Access rights to files and folders on NSS volumes are controlled through the NSS file system trustees and rights set for eDirectory users, not with Linux POSIX rights. The only exception to this is the root user, which never has an eDirectory counterpart in order to allow the server to be administered even if eDirectory is not available.
NSS maps the Linux nobody user ID to the eDirectory [Public] trustee. When you use daemons that run as the nobody user to access Linux file system volumes, you typically set the Linux POSIX rights to 777 (rwx rwx rwx) in order to grant access to the nobody user. However, this does not work on the NSS file system. NSS expects the trustee rights for the [Public] trustee to be set up on the target directory and be granted at least the Read and File Scan access rights. This allows NSS to set up the proper NSS and eDirectory authorizations for the nobody user, and to provide the nobody user ID when interacting with native Linux daemons. Otherwise, the daemon cannot store files on the NSS volume.
The [Public] trustee is not an eDirectory object. It is a specialized trustee that represents any network user, logged in or not, for rights assignment purposes. By making [Public] a trustee of a directory or file, you effectively grant all objects in eDirectory the same trustee rights.
IMPORTANT:For security reasons, you should not provide the file system Supervisor right to the [Public] trustee.
You can use the Files and Folders plug-in in iManager, or the NSS rights utility to configure trustees and trustee rights for volumes, directories, or files. For information about setting trustees in iManager, see Section 6.5, Using the Files and Folders Plug-In for iManager to Manage Trustees, Trustee Rights, and Inherited Rights. For information about the rights utility, see Section 6.9, Using the Rights Utility to Set Trustee Rights for the NSS File System. An example of using each method is provided below.
The rsync daemon runs as the nobody user. In the following example, you want the daemon to access files in the /media/nss/VOL1/rsync directory on an NSS volume named VOL1. You must assign the eDirectory [Public] trustee as a file system trustee of the directory, and give it the Read and File Scan access rights on that directory.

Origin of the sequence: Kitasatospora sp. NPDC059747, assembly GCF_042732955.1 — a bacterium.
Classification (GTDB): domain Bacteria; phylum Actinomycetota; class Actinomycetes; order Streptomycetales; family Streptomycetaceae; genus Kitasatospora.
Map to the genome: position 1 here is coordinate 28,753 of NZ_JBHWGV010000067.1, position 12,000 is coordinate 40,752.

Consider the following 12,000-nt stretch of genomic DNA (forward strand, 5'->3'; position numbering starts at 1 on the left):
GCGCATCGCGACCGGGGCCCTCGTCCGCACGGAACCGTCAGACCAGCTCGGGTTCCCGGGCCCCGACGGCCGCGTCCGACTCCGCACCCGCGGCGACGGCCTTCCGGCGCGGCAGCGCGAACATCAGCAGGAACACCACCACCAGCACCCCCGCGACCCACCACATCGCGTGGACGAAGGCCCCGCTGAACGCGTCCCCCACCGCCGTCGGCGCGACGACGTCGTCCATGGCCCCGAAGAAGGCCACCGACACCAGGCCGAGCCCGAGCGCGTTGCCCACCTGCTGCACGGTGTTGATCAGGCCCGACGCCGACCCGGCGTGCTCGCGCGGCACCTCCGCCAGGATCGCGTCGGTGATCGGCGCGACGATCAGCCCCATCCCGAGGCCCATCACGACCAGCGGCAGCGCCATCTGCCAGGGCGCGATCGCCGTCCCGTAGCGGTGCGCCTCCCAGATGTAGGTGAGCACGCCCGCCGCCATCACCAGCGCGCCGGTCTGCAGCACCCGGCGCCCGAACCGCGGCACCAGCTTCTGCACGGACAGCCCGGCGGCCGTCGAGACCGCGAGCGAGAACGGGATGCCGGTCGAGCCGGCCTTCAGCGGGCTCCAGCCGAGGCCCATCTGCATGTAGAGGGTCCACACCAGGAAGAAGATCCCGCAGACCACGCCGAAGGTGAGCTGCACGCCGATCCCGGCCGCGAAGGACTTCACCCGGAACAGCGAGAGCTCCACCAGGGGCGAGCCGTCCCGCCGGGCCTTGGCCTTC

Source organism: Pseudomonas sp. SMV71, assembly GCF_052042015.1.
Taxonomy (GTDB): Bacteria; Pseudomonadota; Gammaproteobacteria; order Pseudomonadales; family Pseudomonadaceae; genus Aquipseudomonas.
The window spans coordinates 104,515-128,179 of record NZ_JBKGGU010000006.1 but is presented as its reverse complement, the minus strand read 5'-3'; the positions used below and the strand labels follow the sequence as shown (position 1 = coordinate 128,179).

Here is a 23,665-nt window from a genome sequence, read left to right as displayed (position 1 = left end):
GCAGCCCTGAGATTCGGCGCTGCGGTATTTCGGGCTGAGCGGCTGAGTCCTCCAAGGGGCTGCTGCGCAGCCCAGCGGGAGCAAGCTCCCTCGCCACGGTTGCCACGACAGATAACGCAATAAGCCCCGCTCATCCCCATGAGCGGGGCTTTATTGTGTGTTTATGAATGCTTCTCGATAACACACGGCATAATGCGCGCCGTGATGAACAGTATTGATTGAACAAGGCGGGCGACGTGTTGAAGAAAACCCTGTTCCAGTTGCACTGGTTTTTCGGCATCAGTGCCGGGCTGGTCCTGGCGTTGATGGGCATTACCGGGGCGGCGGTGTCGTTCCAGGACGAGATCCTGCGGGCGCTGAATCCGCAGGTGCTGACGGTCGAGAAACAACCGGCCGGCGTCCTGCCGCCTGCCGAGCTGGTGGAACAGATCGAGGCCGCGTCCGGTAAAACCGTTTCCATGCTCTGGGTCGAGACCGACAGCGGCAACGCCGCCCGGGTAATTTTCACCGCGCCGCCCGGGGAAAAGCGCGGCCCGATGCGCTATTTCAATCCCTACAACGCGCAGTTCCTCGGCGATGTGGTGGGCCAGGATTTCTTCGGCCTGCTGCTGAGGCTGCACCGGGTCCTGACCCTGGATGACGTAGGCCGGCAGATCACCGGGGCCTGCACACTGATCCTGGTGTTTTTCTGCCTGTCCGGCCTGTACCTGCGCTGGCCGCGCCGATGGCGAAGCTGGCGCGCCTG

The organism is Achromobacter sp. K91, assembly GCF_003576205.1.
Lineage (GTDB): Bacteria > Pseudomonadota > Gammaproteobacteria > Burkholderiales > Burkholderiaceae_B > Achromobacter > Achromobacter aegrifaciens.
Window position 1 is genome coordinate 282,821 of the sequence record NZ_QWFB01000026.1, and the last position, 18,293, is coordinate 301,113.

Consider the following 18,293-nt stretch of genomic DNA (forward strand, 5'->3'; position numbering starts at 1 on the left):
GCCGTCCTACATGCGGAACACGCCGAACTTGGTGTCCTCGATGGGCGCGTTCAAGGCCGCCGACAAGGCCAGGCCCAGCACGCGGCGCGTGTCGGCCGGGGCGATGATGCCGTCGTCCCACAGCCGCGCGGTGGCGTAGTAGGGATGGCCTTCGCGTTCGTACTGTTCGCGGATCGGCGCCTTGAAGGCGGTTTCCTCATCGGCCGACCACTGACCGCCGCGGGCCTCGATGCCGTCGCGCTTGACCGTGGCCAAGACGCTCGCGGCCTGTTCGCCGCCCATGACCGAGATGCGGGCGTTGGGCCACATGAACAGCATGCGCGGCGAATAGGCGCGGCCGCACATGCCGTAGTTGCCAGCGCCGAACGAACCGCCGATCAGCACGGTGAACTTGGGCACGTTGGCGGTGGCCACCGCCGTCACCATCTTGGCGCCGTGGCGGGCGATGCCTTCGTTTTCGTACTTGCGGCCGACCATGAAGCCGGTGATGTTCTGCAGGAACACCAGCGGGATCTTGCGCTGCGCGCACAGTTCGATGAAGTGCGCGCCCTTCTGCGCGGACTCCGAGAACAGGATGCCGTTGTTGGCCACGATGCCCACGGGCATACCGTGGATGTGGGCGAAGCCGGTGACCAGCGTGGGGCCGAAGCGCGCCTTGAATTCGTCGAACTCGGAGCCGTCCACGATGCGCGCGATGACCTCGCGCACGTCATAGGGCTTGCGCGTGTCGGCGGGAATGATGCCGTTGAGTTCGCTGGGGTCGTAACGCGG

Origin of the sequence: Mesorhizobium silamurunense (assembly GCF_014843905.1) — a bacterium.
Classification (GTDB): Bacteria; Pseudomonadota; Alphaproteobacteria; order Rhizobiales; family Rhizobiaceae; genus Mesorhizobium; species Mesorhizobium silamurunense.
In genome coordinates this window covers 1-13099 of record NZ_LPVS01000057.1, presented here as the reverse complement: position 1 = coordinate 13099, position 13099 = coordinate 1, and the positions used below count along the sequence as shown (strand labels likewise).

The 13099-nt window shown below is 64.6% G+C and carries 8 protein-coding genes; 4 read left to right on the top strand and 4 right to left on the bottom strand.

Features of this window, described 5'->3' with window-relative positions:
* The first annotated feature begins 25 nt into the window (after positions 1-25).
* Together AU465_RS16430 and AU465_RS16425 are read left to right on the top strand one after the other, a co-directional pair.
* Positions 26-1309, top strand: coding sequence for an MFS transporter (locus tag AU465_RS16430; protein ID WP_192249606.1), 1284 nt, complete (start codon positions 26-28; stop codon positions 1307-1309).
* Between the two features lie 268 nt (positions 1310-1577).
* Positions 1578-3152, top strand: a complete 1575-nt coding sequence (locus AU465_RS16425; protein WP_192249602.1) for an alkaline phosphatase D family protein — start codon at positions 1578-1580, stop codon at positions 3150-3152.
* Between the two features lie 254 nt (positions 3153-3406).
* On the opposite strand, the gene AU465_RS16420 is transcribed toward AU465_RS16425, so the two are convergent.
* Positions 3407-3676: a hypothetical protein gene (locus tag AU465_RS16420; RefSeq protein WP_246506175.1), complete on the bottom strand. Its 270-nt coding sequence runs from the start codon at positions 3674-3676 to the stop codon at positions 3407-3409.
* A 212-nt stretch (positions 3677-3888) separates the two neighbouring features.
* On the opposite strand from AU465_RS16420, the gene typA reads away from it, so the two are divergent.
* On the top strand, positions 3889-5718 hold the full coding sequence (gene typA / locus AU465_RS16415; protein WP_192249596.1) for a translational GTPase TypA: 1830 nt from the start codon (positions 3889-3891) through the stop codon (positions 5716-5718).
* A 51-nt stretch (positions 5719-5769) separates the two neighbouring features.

To use the Files and Folders Plug-In to iManager to set up the [Public] trustee as a file system trustee:
In iManager, click, then click to open the Properties page.
On the Properties page, browse and select the VOL1/rsync directory, then click .
On the folder’s Properties page, click thetab to view the trustees, trustee rights, and inherited rights filter for the selected directory.
Add the eDirectory [Public] trustee as a file system trustee of the directory.
Scroll down to thefield.
Type [Public] enclosed in square brackets with a dot before and after, then click the (+) icon.
The name appears in thelist, but it is not actually added until you click or . The Read and File Scan trustee rights are assigned by default.
On the Properties page, clickto save the changes.
(Optional) Add other trustee rights for the .[Public]. trustee by clicking the check box below the right, then click .
To use the Rights Utility to set up the [Public] trustee as a file system trustee:
Log in to the server as the root user, then open a terminal console.
At the console prompt, enter the following commands
cd /media/nss/VOL1/rsync rights trustee "[Public]" -r rf
Modify the list of rights in this command to add other rights for the daemon if they are needed. For information about the options, see Section 6.9, Using the Rights Utility to Set Trustee Rights for the NSS File System.
View the rights to verify that the settings are as expected by entering
The displayed response should be similar to the following:
Trustees and Inherited Rights Filter ------------------------------------ File: /media/nss/VOL1/rsync ------------------------------------ Trustees: (1) [Public] [read, scan] Inherited Rights Filter: [supervisor, read, write, create, erase, access control, scan, modify]